John 14:26 picks up the description. “The Comforter, which is the Holy Ghost.” There’s another part of the list, identified with the Holy Ghost in Luke 3:22, the dove descending is the symbol of it. The words “dove” and “ghost” are feminine in the Greek, and the comfort aspect also introduces the feminine concept.

The role of the Comforter “will be sent by God in my name.” If one were to regard that literally, the Comforter’s name should at least have some recognizable aspect either relating to Jesus or to Christ. Another aspect of the Comforter is “he will teach you all things.”

The role of teaching what? Is anything left out? “All things.” And at the same time, “it will bring everything back to human memory that Jesus said.”

“Book of John: A Walk with the Beloved Disciple”, by B. Cobbey Crisler**

GEM#6b: Do “greater works” or collective demonstrations by healing strife with divine Love. “Plenty of room for ‘greater works’… collective demonstration…in governments… nations… that could benefit from …the touch of the Comforter… ministries of divine Love”?
Christine Irby Williams on “greater works…” (cit. B8, John 14:12-16) (from a 12-29-13 Met)
“Jesus said… Verily, verily, I say unto you, He that believeth on me, the works that I do shall he do also; and greater works than these shall he do; because I go unto my Father…” (cit. B8, John 14:12)
Christine Irby Williams nicely tackled the tough question of what works could possibly be greater than what Jesus did in a wonderful precamp inspirational talk to CedarS staff one May as well as in part of an inspirational address for the Christian Science Nurses conference at CedarS one September. [CedarS was delighted to again host over 120 CS Nurses from all over the world during the first week of September 2019.] In 2013 Chris essentially said, in part: “Have you ever wondered what in the world Jesus meant by greater works? It does sound a little daunting. We read almost every week in the Bible Lesson something such as Jesus “went about…healing ALL manner of sickness and ALL manner of disease among the people.” He fed 5,000 men plus women and children with what had appeared to everyone else as a few loaves and fishes. He walked on water and suspended time and space. He raised to life a child who appeared to have just passed away, a young man who was on his way to be buried, and Lazarus, who had been in the grave four days already. And then, of course, he raised himself after the crucifixion, and he ascended. So, what could possibly be greater than any, much less all, of that? I’ve often wondered, and I’m still pondering his promise…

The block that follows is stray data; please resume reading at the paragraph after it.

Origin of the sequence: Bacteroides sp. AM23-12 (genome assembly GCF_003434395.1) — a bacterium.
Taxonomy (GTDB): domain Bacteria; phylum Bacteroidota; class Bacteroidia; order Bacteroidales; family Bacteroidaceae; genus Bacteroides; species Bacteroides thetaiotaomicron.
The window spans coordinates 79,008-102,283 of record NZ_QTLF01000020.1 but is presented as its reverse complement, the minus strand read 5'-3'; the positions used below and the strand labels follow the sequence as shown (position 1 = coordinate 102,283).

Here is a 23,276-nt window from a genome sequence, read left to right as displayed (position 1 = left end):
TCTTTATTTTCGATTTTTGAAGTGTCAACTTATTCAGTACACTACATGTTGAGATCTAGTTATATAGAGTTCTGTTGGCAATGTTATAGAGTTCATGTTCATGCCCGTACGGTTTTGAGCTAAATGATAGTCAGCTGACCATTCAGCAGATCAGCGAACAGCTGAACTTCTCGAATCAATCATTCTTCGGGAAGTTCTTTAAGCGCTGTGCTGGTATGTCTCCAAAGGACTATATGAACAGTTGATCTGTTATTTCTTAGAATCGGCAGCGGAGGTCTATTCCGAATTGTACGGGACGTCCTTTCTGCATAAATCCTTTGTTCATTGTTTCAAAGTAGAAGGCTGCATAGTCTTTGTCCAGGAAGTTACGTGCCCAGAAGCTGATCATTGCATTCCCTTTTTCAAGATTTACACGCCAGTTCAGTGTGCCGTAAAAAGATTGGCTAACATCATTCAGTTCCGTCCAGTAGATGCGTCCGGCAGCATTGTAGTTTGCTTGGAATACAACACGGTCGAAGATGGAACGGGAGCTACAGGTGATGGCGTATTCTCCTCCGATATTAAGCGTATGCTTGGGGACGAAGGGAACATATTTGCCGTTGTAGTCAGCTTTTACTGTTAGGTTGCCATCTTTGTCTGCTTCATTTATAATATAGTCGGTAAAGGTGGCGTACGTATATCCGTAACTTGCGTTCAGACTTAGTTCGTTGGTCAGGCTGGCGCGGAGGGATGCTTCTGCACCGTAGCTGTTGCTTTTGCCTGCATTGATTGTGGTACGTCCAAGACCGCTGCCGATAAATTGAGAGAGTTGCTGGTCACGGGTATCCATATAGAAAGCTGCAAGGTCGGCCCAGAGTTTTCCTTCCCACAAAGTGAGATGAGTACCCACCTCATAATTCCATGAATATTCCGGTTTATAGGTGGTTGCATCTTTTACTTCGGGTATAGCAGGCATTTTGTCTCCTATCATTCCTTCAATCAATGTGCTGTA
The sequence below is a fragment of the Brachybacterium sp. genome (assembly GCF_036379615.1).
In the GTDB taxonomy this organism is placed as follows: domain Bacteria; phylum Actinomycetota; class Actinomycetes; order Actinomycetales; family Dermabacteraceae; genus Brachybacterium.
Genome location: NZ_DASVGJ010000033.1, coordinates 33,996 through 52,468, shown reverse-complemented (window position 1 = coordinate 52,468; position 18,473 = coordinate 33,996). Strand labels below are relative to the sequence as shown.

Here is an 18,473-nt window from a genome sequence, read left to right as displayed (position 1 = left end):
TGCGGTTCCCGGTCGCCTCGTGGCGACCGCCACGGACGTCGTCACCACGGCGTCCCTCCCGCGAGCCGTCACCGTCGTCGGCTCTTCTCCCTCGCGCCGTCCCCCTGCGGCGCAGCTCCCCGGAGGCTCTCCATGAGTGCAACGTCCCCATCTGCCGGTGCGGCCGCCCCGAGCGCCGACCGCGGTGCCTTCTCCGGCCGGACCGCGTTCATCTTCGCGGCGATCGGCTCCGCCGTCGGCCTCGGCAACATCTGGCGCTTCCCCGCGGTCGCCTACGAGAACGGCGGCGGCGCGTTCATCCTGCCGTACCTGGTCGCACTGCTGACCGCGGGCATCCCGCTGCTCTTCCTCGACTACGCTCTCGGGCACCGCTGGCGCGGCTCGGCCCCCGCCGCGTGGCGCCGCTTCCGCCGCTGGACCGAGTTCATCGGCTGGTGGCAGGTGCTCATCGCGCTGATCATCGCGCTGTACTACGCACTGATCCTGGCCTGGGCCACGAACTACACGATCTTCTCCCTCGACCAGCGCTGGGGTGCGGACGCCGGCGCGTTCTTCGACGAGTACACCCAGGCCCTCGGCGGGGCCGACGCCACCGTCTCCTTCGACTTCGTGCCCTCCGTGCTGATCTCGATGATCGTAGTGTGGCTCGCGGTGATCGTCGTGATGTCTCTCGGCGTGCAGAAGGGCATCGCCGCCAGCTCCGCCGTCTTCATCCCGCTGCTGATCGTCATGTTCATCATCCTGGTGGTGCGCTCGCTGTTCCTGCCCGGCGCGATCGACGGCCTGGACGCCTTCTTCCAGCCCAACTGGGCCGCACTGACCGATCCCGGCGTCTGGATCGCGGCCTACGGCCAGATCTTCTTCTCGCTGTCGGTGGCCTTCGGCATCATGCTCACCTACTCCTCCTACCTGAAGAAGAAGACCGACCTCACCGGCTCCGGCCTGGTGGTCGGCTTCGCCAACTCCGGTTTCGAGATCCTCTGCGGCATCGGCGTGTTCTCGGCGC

“There has been one particular area in which it’s likely that we’ve all been aware that there is plenty of room for “greater works,” and that is working together, or what might be called collective demonstration: in families, church work, any kind of organizational work—in a church context or otherwise, in neighborhoods, in governments of all sizes, in nations, among the people, and in the world at large. Would you agree with me that these are areas that could benefit from the light of Truth, the touch of the Comforter—the healing and saving ministries of divine Love? Might we be so bold as to think about tackling the environment? World peace? World hunger? If not, why not? If so, let’s get on with it! Let us “then up and be doing,” as our hymn [#18] says!”
Christine shared more inspiration on this and other topics at the 2012 Fern Lodge Annual Meeting. First posted in Warren’s Met on “Christian Science” for 12-29-13

GEM#7: Fulfill YOUR divine destiny & appointments made long ago “for such a time as this…” (Esther 4:14) Cobbey Crisler on Revelation 1:1 (cit. B12)
[Cobbey:] “In the first verse of the first chapter of Revelation let us consider again the phrase “The Revelation of Jesus Christ.” This is as close to the original title of the book that we will ever be. It is not John’s revelation, despite the heading that appears in the King James’ translation. In fact, the earliest form of any title of the Apocalypse, apart from its opening sentence, is dated in the second century, and reads “The Revelation to Saint John the Divine,” not “of”. It is originally not even Jesus’ revelation because the next few words tell us that God gave it to him. The message comes through Jesus who “sent and signified [it] by his angel unto his servant John.”

“No other book of the Bible carries with it such dramatic credentials: God to Jesus, to John, to God’s receptive servants in general. The authenticity of this imposing claim, of course, has been widely challenged by scholars and lay readers alike. Should it not be true, however, it would impeach the credibility of the entire work. If it is true, it would rank at the top of the list of Scriptural books for Christian believers. It makes the meeting between Jesus and John-on-Patmos neither fortuitous nor imaginary, but a divine appointment arranged long in advance…

“The human mind finds it difficult to conceive of divine appointment except in terms of earthly politics. Jesus had to respond to Peter [in Verse 22], “If I will that he tarry till I come, what [is that] to thee?” With these words, “tarry till I come,” Jesus fixed a prophetic appointment with his beloved disciple. The Bible doesn’t close before we are told of John and Jesus meeting on Patmos [in Revelation1:1].”